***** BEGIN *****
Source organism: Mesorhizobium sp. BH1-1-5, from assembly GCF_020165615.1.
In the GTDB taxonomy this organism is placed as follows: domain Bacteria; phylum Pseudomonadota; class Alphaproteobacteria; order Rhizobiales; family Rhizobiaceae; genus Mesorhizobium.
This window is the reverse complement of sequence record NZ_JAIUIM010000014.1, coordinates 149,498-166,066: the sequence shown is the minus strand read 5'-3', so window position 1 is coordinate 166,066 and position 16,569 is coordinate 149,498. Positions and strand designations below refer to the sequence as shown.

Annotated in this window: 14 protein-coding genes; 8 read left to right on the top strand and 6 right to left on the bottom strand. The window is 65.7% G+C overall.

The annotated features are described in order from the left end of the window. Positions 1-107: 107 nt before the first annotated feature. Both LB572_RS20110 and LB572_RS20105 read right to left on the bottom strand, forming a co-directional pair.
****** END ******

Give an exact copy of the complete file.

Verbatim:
Source organism: Mesorhizobium sp. BH1-1-5, from assembly GCF_020165615.1.
In the GTDB taxonomy this organism is placed as follows: domain Bacteria; phylum Pseudomonadota; class Alphaproteobacteria; order Rhizobiales; family Rhizobiaceae; genus Mesorhizobium.
This window is the reverse complement of sequence record NZ_JAIUIM010000014.1, coordinates 149,498-166,066: the sequence shown is the minus strand read 5'-3', so window position 1 is coordinate 166,066 and position 16,569 is coordinate 149,498. Positions and strand designations below refer to the sequence as shown.

Annotated in this window: 14 protein-coding genes; 8 read left to right on the top strand and 6 right to left on the bottom strand. The window is 65.7% G+C overall.

The annotated features are described in order from the left end of the window. Positions 1-107: 107 nt before the first annotated feature. Both LB572_RS20110 and LB572_RS20105 read right to left on the bottom strand, forming a co-directional pair.